Yesterday, we entered into sticky theological territory by discovering that God actually only created light; it was the light that created the darkness, which left God with the work of separating the two. Although this is troubling, the question at hand is not really about light and darkness at all, but about something much more distressing.
The most frequent questions people have for God and about God centers around the existence of evil. Why is there evil in the world? Where did evil come from? Is God responsible for evil? Why hasn't God done anything about evil? This is the question that is most pressing to our faith.
And it's why I started with darkness and light. Because good and evil work on fairly the same principle. Just as God created the light and the light created darkness, so God created the good, and the good created the evil. And God has spent every moment since trying to separate the two.
It's not theologically satisfying. It's not a lot of comfort in the face of life's evils. But evil is a theological necessity; it illuminates the good.
You wouldn't think that, right? We were always taught that it was the light that illuminates the darkness, but how can that possibly be the case if light is the only of those two things that actually exists? That is, you cannot create darkness; it is only a corruption of the light. Without darkness, you cannot know what light even is. If everything were light, it would be simply the way things are, and this light would be nothing at all. The darkness puts the light into perspective for us. It lets us see what "light" really is, by creating a void to show us what light must not be. Light must not be darkness.
The same is true with good and evil. Evil on its own does not actually exist. You cannot create evil; it is only a corruption of the good. (Augustine argued this very idea more than a thousand years ago.) But without evil, you cannot know what good even is. If everything were good, it would simply be the way things are, and you could put no qualitative judgment on it. Good would be nothing at all. Evil puts good into perspective for us. It lets us see what "good" really is, by creating a corruption that shows us what good must not be. Good must not be evil.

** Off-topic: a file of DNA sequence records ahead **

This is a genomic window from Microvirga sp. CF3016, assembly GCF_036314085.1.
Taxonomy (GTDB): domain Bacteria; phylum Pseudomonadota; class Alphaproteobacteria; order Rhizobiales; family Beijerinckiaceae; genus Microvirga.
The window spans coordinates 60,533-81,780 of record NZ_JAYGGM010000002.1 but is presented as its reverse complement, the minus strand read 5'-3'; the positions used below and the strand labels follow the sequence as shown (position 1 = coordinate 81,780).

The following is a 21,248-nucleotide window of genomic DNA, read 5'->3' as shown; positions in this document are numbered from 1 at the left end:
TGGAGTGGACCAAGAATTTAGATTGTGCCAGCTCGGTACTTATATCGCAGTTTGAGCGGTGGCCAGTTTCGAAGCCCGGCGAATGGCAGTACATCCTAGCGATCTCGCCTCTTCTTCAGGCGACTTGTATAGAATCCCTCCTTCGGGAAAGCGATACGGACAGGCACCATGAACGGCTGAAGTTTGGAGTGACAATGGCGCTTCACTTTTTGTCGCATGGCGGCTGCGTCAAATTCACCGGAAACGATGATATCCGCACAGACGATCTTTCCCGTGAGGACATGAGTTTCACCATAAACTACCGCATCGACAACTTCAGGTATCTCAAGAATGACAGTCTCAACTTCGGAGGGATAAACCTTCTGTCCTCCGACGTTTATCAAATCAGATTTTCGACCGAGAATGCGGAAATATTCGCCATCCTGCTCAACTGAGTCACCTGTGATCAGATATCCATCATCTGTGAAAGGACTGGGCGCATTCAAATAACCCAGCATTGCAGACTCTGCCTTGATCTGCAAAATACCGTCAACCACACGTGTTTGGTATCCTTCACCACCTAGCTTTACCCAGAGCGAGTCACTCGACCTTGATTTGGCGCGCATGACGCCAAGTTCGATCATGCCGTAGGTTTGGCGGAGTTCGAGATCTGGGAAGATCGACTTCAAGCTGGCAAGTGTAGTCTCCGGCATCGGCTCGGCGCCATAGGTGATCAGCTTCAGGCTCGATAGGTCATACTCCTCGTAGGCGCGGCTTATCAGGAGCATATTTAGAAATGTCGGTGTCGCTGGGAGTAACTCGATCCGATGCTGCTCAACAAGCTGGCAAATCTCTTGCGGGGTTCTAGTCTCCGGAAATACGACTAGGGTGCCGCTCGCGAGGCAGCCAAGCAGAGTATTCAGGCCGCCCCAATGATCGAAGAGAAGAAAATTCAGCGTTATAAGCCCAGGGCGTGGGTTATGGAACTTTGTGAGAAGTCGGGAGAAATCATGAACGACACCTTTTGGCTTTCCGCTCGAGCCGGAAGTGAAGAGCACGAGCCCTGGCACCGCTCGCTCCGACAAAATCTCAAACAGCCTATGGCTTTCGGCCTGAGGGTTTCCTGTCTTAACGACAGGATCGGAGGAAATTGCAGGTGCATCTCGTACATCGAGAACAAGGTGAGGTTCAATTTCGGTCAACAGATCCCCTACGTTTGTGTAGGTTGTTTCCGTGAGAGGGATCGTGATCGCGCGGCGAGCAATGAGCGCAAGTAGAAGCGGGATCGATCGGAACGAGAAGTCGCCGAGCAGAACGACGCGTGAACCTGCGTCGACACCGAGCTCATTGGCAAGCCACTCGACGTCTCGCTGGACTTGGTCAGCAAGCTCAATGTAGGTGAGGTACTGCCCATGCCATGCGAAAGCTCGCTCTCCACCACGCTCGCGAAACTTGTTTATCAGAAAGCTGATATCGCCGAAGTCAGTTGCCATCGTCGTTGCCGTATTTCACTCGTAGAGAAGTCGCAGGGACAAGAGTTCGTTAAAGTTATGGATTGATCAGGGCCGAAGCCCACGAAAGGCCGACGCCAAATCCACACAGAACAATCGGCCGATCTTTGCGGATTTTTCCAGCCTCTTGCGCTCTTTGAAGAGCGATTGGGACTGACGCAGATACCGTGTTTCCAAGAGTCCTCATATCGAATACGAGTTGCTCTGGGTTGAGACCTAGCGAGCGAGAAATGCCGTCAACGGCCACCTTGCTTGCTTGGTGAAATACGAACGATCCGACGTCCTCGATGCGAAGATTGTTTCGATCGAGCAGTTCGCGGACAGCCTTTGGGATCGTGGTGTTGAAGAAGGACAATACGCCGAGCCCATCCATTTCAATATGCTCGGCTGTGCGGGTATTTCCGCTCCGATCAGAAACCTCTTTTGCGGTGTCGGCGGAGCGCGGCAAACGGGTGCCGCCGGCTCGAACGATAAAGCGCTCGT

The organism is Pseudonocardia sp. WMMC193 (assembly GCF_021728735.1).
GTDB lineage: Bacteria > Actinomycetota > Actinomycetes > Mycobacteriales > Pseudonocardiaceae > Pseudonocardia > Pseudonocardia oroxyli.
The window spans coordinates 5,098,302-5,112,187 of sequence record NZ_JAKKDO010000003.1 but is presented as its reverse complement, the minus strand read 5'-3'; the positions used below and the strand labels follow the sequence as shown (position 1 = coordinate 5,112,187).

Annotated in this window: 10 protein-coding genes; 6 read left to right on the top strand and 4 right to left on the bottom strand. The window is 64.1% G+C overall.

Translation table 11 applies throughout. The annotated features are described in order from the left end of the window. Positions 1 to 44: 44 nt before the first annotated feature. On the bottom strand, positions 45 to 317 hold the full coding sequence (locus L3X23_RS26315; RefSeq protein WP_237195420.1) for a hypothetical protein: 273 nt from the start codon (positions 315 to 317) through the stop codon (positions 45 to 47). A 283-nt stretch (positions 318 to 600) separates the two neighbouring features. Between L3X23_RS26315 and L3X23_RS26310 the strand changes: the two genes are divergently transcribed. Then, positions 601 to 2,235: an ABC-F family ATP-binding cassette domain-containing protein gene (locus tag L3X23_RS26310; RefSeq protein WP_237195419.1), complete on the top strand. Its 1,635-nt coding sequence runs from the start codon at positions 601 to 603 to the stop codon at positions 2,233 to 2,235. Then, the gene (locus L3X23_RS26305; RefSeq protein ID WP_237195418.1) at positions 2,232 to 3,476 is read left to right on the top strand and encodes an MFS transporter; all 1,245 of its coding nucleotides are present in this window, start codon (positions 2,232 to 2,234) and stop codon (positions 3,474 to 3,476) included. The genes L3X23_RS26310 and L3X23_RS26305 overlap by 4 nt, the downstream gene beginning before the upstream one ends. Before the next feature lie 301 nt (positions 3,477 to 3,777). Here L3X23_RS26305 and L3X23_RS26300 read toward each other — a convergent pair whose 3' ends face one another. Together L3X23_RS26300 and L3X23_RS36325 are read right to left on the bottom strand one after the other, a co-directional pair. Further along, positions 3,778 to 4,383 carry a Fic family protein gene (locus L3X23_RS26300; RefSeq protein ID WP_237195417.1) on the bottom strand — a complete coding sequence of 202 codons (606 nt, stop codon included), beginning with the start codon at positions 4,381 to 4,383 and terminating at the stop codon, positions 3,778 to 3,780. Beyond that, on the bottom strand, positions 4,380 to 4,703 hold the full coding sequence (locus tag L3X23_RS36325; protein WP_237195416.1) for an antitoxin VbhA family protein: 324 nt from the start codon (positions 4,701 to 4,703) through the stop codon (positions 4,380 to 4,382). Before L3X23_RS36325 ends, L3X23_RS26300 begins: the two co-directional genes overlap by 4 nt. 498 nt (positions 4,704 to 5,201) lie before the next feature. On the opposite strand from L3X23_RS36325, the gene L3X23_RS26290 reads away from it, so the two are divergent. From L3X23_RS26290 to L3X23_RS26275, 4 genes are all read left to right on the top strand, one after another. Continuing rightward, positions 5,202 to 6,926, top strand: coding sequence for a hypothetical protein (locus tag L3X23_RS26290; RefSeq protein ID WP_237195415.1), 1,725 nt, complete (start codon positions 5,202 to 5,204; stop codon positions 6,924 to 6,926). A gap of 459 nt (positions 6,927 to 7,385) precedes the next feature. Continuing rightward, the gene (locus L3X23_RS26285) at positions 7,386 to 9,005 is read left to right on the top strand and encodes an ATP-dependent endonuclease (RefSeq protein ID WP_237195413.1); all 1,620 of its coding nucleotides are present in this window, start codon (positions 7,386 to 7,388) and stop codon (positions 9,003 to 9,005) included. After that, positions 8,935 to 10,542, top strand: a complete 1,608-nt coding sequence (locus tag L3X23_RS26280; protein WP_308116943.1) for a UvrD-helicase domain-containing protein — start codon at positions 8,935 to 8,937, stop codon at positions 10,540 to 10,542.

Still, the question remains: why doesn't God do anything about evil? Why doesn't God simply overcome evil with good?
Actually, nobody can. Despite what we think, good cannot overcome evil because evil itself exists only as a corruption of the good, so the more good you put into something, the more opportunity for evil you create. The more light you pour into a forest, the darker the shadows. That's just how it works. For God to overcome evil, He would have to use something other than good. He would have to use power. Or authority. Or some other force. But there's one significant problem with this:
If God overcomes evil by power or authority or some other force, He fails to show us how good He is. If God overcomes evil, we can never possibly know His goodness.
That's why this is such sticky theology. It's not that God is responsible for evil or that He's idle about the whole idea. No. Evil exists by natural law only because good exists, and that good, like light, is a gift of God. It's a reflection of Himself that He's endowed to Creation itself. The same way that we say God is light and He has created such a thing as light, we say also that God is good, and He has created such a thing as good. Necessarily, so that we could know that good at all, it is susceptible to corruption - evil - but evil never changes the good.
Just as shadows never change the light.
There are no easy answers here, which is why these questions continue to plague us. But there is one more thing (at least) that we can learn from this reflection on light and darkness, good and evil, that may put some perspective (quite literally) on the whole thing. That idea, tomorrow. Stay tuned.